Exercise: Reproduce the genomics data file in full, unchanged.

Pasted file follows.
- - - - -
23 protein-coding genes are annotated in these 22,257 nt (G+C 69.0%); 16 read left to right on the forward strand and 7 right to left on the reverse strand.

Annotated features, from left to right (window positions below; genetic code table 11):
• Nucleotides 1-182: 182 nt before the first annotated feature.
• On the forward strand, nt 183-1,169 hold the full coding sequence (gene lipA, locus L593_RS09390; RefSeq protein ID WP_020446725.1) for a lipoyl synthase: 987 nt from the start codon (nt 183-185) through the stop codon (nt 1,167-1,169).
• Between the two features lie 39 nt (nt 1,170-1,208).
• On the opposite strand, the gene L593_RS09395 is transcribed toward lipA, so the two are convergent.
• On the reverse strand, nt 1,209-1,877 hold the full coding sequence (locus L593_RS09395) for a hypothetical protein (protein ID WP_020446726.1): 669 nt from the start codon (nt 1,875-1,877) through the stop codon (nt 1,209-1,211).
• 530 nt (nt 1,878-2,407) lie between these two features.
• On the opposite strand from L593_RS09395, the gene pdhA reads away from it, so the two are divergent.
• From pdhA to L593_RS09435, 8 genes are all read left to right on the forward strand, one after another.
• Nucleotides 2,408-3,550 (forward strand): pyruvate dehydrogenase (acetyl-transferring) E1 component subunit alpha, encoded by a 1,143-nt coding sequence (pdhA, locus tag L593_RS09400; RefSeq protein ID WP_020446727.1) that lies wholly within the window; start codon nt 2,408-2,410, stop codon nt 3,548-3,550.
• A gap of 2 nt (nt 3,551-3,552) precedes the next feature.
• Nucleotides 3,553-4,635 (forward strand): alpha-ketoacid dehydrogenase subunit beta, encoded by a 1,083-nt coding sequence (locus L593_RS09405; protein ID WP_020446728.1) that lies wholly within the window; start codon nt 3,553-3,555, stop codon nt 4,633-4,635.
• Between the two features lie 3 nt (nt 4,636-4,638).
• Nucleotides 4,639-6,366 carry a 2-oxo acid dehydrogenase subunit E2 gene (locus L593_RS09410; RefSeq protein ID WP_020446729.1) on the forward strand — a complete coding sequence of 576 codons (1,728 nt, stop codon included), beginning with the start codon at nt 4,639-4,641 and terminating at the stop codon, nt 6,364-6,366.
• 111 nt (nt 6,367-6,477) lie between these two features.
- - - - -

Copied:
23 protein-coding genes are annotated in these 22,257 nt (G+C 69.0%); 16 read left to right on the forward strand and 7 right to left on the reverse strand.

Annotated features, from left to right (window positions below; genetic code table 11):
• Nucleotides 1-182: 182 nt before the first annotated feature.
• On the forward strand, nt 183-1,169 hold the full coding sequence (gene lipA, locus L593_RS09390; RefSeq protein ID WP_020446725.1) for a lipoyl synthase: 987 nt from the start codon (nt 183-185) through the stop codon (nt 1,167-1,169).
• Between the two features lie 39 nt (nt 1,170-1,208).
• On the opposite strand, the gene L593_RS09395 is transcribed toward lipA, so the two are convergent.
• On the reverse strand, nt 1,209-1,877 hold the full coding sequence (locus L593_RS09395) for a hypothetical protein (protein ID WP_020446726.1): 669 nt from the start codon (nt 1,875-1,877) through the stop codon (nt 1,209-1,211).
• 530 nt (nt 1,878-2,407) lie between these two features.
• On the opposite strand from L593_RS09395, the gene pdhA reads away from it, so the two are divergent.
• From pdhA to L593_RS09435, 8 genes are all read left to right on the forward strand, one after another.
• Nucleotides 2,408-3,550 (forward strand): pyruvate dehydrogenase (acetyl-transferring) E1 component subunit alpha, encoded by a 1,143-nt coding sequence (pdhA, locus tag L593_RS09400; RefSeq protein ID WP_020446727.1) that lies wholly within the window; start codon nt 2,408-2,410, stop codon nt 3,548-3,550.
• A gap of 2 nt (nt 3,551-3,552) precedes the next feature.
• Nucleotides 3,553-4,635 (forward strand): alpha-ketoacid dehydrogenase subunit beta, encoded by a 1,083-nt coding sequence (locus L593_RS09405; protein ID WP_020446728.1) that lies wholly within the window; start codon nt 3,553-3,555, stop codon nt 4,633-4,635.
• Between the two features lie 3 nt (nt 4,636-4,638).
• Nucleotides 4,639-6,366 carry a 2-oxo acid dehydrogenase subunit E2 gene (locus L593_RS09410; RefSeq protein ID WP_020446729.1) on the forward strand — a complete coding sequence of 576 codons (1,728 nt, stop codon included), beginning with the start codon at nt 4,639-4,641 and terminating at the stop codon, nt 6,364-6,366.
• 111 nt (nt 6,367-6,477) lie between these two features.